Right worshipfull, worshipfull & Honoured in the lord
Your true piety expressed in a continuall respect had to the Interest of the [. . .] in this Colony (which wee esteem none of the least of those mercies God hath favoured us with) wee greatly rejoice in & desire to blesse God for Assur[ing] our selves therefore of your sincere desire to attaine to a right understandi[ng] of the minde of God in what relates to the preservation & propagation of the true Religion among us; wee have (though un[der] a deep sense of our many disadvantages thereunto) cheerfully under[taken] the discu[ssion] of that point by your selves proposed & give our answer as followeth
wee would not hereby be understood to arrogate to our selves the acura[te] decision of soe weighty a point, but in compliance with the call of God manifest by your joynt Concerned desires that wee should attempt the resolution of this question, it being a matter of extraordinary weight with us, that all possible meanes be used f[or] securing of that blessed Interest of the Gospel designed by our [fathe]rs the first planters of this wildernesse, whose very worke was here to build an Altar to the true God, with whom the Lord was signally present in accepting & succeeding their fervent prayers & paines for the laying a happy foundation for us survivors to build upon, wee have in submission to better Judgments made this our reply with a peculiar accommodation to the present emergencies before us, leaving such difficulties as may further appeare to after-disquisition: if wee have therein arrived at any thing amounting to y[our] satisfaction & direction wee desire God may have the p[raise.] That which our eye hath been upon is in obedience to the [. . .] of God, to maintaine a due contest for the faith once deliver[ed to the?] Saints against such as doe or may creep in unawares [. . .] the grace of God into Lasciviousnesse & denying the only Lor[d God] & our Lord Jesus Christ; yet avouching a tender respect to [. . .] in some things may difer from us, provided they doe a[pprove] themselves freinds to the power & purity of Godlines amongst [us?] Wee therefore unfainedly desire that all our hea[rts may be] sutably affected with the solemne engagements wee h[ave been?] under towards our God, & the great difficulty of the worke wee are called to in order to reall & thorough Reformation, [that our] poore endeavours may finde acceptance with you & s[ ] faithfull in our Israel, & that the God of wisedome may b[e] with you, strengthning your hearts & hands & prospering your worke,
<which> is the prayer of us who are ready to serve you in the Lord
George Shove Tho: Walley
John Cotton Tho: Thornton439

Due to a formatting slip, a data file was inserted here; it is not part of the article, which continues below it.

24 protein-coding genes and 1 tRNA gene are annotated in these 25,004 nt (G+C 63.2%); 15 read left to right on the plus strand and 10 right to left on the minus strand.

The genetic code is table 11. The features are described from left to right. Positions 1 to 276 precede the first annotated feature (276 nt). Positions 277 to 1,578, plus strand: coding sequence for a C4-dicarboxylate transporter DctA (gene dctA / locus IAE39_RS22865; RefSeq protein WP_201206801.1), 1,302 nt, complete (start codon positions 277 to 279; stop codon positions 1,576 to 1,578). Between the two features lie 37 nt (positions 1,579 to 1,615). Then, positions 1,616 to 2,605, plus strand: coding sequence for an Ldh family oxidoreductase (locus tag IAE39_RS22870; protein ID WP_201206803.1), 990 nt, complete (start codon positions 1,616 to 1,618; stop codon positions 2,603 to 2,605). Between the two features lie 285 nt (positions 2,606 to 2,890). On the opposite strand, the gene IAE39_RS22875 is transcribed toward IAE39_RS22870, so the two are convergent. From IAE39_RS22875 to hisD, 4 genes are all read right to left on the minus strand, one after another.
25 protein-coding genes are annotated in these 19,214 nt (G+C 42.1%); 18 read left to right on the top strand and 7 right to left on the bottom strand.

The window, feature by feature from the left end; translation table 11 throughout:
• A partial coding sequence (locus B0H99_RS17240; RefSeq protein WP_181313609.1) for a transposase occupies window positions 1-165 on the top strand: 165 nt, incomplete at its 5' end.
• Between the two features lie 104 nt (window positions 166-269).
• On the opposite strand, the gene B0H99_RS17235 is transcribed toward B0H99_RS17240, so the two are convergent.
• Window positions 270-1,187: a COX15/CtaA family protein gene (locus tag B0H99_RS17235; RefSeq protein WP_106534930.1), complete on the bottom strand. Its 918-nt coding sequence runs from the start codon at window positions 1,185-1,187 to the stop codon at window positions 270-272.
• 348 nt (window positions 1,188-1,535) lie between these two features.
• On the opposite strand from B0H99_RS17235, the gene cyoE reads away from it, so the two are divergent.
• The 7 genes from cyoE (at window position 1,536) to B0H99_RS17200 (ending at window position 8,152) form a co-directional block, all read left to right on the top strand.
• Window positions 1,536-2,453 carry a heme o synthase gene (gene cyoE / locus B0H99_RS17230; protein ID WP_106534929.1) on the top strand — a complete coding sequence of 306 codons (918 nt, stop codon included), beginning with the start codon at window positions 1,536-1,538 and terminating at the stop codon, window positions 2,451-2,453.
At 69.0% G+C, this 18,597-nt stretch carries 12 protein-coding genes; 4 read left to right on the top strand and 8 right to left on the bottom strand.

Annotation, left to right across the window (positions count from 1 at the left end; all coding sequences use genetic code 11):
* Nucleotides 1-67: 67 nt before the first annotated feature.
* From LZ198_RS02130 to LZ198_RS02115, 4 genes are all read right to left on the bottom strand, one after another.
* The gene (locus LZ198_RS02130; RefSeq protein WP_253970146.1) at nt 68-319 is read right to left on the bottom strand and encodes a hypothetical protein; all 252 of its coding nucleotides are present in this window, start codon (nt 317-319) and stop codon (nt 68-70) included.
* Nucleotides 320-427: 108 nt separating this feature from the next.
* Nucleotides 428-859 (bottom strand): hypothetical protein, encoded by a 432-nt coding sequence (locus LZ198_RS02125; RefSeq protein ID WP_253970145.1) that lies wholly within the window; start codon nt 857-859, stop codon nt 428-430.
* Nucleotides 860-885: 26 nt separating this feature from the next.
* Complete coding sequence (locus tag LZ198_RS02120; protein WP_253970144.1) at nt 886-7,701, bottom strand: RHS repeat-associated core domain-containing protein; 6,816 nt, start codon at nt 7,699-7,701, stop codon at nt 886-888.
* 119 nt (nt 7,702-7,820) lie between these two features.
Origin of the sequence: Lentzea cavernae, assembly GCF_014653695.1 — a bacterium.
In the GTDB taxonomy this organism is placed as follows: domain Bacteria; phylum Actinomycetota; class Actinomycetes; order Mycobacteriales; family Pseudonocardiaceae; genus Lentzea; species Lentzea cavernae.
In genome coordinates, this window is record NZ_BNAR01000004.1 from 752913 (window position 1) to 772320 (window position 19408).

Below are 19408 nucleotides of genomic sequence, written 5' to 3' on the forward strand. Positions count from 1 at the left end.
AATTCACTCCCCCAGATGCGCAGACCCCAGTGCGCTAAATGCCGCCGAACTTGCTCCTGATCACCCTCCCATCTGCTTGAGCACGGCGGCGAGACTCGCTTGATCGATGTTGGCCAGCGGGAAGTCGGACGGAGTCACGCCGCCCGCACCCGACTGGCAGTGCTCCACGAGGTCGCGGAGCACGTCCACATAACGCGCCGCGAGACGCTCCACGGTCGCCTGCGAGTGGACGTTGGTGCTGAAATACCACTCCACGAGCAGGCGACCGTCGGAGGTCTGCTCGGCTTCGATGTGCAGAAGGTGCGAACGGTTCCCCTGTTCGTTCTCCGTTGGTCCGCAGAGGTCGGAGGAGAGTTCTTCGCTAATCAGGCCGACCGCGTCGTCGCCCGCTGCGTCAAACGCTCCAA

James Keith John Smith440
Noah Newman Samuel Treat
Tho: Cushman William Brett
Plimouth July, 12: 1677:
wee whose names are here underwritten although by Gods providence detained from the meeting of the Reverend Elders in returning their answer to the above said Question, having perused & considered doe freely consent & subscribe hereunto
Samuel Arnold William Witherell441
Nicolas Baker Tho: King442
Cotton Family Papers 7:30, Prince Library, Rare Books and Manuscripts, Boston Public Library. Addressed “These to the Honoured General Court assembled at Plimouth Present.” The ministers’ opinion on toleration is in Cotton’s hand, written on both sides of a single sheet, mutilated on the right-hand and bottom edges; many Biblical references are illegible or obliterated. For some text now lost to mutilation, the editors relied on a handwritten transcription made earlier, when the document was presumably in better condition than it is currently; Cotton Family Papers 7:30 (photostat), Massachusetts Historical Society. The “cover letter” associated with the opinion is apparently Cotton’s copy, as the entire text, including the signatures, is in his hand.
23 July 1677
This is to Entreat yt you would send My Indian lad to me p ye next vessel; for I have promised one in Dorchester tht Jether shall serve him untill winter, wn I shall (if I live) need his service in my owne Family, & by yt Time, I hope he will be able to speake English.
I suppose you have heard how ye Indians near C. Sables have taken many of or Fishing vessells445—About 50 souldiers are gone out of Salem to pursue ym, wt ye issue will be ye Lord knoweth. Sabbath day [illeg.] sevenights, ye women at Marblehead as yy [Came?] out of ye Meeting House, fell upon two Indians yt were brought in as Captives, & in a tumultuary way very Barbarously murdered ym.446 Doubtles if ye Indians heare of it, or Captives amongst ym will be served accordingly. All these things are agt us.447 Rts to my sister. The Ld be with you, I am
Yor Afect. brother